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It's harder to get into the legal cannabis trade then you might think. Arizona passed medical via public vote last year. In the following months the state gov attached an insane amount of fees and regulations necessary to open and run a dispensary(the staties are definitely going to be getting their cut in the medical cannabis trade). Despite this there were many, many more applications then there were permits to be had. A lot of them were people who had extensive experience in the industry already, and were basically leaving California to do some homesteading in the new Arizona grounds.
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Grant
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quote:
Originally posted by djquag1:
In the following months the state gov attached an insane amount of fees and regulations necessary to open and run a dispensary(the staties are definitely going to be getting their cut in the medical cannabis trade).

Once more the government crushes the entrepreneur under it's jack boot. Gotta love those taxes and fees. One more dead dream.

#$@!

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PSRT
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quote:
imagine that you're speaking philosphically though, as to the IDEAL that an individual has the right to do whatever they want with their body.
THere are also limitations on the right of the state to impose restrictions on the sale of goods. The fact that there are limitations on rights does not mean those rights do not exist.
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starLisa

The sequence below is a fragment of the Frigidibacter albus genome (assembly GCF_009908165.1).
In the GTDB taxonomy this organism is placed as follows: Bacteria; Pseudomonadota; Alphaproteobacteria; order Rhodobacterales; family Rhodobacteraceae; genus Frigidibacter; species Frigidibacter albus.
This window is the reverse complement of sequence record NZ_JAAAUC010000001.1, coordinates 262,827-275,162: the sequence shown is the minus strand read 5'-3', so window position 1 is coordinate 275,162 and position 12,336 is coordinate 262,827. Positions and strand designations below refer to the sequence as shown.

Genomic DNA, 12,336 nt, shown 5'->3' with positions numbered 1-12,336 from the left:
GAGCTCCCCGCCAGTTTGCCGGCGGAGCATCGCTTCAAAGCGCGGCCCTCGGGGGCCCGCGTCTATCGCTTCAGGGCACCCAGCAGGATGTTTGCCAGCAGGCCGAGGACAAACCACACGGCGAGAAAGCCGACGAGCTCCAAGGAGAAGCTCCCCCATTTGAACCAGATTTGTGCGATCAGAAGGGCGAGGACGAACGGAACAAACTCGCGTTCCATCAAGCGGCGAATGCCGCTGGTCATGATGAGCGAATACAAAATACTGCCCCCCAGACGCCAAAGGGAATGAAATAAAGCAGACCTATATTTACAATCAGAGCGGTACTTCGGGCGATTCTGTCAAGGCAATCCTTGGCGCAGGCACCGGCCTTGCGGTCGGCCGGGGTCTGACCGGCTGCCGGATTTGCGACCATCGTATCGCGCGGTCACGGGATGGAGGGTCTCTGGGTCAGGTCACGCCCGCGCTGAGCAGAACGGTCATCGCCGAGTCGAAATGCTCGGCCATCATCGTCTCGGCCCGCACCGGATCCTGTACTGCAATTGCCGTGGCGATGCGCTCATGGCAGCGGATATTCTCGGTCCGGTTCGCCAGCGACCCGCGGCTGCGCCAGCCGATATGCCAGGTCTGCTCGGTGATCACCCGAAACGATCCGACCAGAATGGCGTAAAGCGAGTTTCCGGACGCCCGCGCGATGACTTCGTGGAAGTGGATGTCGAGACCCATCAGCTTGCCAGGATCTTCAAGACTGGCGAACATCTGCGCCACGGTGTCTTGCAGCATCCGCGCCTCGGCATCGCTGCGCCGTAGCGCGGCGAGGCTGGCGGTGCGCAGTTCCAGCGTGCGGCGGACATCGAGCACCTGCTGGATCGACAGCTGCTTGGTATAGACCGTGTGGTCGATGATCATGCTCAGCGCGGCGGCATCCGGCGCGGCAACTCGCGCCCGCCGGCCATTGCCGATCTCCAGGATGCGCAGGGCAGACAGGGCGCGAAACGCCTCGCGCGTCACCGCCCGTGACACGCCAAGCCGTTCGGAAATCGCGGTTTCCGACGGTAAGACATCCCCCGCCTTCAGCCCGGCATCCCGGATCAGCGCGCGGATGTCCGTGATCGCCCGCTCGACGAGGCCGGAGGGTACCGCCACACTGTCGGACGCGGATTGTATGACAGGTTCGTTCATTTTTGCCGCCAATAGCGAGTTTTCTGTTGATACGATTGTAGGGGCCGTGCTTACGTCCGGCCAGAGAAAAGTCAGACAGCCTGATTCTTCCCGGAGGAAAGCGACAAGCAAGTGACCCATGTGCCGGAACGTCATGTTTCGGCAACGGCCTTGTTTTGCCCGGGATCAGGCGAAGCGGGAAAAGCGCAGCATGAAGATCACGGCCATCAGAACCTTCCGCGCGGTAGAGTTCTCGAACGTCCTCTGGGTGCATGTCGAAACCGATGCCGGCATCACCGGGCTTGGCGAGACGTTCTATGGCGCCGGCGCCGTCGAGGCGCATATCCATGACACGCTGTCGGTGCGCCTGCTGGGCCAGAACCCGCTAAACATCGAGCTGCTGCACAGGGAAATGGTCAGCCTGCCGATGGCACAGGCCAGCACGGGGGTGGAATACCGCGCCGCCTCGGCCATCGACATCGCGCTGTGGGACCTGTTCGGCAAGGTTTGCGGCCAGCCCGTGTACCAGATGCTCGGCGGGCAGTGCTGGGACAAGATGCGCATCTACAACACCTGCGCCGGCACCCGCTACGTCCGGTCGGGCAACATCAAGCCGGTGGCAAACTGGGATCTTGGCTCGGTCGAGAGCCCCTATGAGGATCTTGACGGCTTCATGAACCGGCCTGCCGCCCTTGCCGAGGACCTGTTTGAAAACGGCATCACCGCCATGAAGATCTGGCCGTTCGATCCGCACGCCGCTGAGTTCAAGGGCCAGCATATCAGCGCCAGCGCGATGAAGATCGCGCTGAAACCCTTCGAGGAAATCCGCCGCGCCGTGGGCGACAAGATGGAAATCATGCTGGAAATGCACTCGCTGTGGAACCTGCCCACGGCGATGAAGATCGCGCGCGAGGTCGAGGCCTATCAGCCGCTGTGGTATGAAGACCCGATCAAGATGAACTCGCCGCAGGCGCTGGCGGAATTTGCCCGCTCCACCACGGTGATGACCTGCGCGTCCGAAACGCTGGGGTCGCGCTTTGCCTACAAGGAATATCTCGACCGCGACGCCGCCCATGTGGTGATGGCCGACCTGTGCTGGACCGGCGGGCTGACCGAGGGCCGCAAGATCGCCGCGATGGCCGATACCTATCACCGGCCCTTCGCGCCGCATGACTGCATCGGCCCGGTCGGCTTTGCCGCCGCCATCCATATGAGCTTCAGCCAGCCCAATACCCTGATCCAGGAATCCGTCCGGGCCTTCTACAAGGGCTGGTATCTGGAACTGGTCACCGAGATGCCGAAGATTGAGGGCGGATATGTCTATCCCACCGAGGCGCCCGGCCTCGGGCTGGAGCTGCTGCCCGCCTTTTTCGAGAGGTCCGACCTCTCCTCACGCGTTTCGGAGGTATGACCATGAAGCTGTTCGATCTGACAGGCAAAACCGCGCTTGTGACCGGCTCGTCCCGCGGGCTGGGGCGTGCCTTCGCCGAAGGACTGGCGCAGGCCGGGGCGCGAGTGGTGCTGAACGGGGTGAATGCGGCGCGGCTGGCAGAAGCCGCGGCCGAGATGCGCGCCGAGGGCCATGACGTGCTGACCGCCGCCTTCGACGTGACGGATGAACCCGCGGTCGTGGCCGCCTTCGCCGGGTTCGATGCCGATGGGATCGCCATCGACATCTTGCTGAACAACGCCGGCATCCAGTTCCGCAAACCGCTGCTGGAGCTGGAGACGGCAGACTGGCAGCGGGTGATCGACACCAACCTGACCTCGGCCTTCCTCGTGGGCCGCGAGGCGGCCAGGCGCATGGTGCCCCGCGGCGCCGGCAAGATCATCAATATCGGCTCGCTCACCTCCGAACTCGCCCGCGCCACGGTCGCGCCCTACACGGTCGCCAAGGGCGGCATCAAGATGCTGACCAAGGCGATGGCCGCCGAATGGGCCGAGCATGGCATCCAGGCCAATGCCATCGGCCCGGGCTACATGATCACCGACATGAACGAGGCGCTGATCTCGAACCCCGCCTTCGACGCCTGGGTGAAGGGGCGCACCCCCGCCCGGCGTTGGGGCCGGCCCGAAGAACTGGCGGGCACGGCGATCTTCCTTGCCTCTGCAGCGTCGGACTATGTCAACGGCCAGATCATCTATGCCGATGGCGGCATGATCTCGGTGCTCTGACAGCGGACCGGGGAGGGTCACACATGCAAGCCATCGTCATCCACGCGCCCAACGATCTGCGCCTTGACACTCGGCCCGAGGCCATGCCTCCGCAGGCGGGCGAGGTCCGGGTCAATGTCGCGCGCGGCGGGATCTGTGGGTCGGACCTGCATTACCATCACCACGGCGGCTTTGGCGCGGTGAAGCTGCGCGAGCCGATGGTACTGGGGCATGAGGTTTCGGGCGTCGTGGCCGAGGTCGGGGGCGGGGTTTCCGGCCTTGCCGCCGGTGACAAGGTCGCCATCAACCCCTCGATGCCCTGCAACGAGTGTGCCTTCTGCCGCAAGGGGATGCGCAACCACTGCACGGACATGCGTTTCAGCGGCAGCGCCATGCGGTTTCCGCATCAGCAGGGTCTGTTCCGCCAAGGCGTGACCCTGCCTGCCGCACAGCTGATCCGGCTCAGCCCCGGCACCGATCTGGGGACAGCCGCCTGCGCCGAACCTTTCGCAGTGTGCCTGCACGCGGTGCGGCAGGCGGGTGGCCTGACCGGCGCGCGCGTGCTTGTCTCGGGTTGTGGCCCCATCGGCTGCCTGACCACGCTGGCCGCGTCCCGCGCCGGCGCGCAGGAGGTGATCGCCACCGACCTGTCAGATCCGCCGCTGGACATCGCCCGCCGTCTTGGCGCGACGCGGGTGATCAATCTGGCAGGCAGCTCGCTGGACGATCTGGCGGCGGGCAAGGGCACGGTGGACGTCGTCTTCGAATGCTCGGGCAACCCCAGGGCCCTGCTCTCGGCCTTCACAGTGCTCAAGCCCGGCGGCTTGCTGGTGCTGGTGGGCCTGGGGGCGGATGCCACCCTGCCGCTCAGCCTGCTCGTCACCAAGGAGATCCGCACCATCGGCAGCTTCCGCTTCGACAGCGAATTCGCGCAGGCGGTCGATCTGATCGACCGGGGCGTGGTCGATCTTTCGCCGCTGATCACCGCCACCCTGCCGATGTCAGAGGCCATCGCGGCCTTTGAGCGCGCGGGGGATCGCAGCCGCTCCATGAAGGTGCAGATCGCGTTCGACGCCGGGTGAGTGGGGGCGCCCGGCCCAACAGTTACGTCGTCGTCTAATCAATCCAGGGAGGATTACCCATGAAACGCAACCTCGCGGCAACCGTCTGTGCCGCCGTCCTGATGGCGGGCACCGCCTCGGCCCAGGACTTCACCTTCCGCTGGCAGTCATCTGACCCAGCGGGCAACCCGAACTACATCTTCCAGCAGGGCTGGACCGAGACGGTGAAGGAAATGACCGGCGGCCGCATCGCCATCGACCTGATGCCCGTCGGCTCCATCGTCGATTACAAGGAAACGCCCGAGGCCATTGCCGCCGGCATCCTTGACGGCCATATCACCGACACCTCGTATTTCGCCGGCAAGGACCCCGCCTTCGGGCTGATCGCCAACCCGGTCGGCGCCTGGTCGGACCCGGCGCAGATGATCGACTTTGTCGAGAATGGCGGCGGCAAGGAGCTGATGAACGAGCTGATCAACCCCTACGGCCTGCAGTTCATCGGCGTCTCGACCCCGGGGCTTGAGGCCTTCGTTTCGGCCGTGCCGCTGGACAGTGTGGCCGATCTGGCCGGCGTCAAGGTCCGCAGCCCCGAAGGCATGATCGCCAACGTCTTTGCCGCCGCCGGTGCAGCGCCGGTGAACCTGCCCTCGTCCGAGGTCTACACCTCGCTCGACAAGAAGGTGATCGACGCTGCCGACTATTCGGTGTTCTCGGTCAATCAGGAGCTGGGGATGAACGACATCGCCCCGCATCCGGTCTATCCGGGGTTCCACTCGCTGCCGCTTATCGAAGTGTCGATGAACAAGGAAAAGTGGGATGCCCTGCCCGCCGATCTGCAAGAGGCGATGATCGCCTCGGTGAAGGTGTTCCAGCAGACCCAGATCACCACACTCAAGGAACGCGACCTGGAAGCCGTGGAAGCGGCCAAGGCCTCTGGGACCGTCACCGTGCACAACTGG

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quote:
Originally posted by AI Wessex:
So how would the states take on that responsibility? Since by your rules (if I understand you correctly) anything that isn't forbidden is permitted, then pretty much any drug can be sold. And if it can't be sold in this state, you can probably buy it in the state next door.

Pretty much. So? If they want, they can do what Taxachussetts did when people were going over the border to New Hampshire to buy alcohol. They can lay in wait for them on the Massachussetts side and figure out some way to pull them over that isn't an illegal search and seizure. I'm told that Mass cops tried going into NH and writing down the license plate numbers of Mass plated cars at NH liquor stores. Until the NH cops arrested them for loitering. [Wink]
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The Drake
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quote:
Originally posted by PSRT:
Just as clearly, if not more so, people have a right to do whatever they want with their own bodies.

You think so, huh?

I wonder why they took that guy in the trenchcoat off the subway. He seemed happy enough.

Morally, I agree with you, but there's never been any indication that the founders thought so or that the wording of the constitution tried to prevent government from interfering with people's own bodies. Consider particularly prohibition that lives on county-by-county in this nation, and the near banning of substances as benign as psuedophedrine.

And as far as things that you don't have the right to sell to somebody else to put in their body, I present the FDA as fairly established proof that there is very much a right for the federal government (and local equivalents) to determine what will and won't be sold, how it is labelled, etc.

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RickyB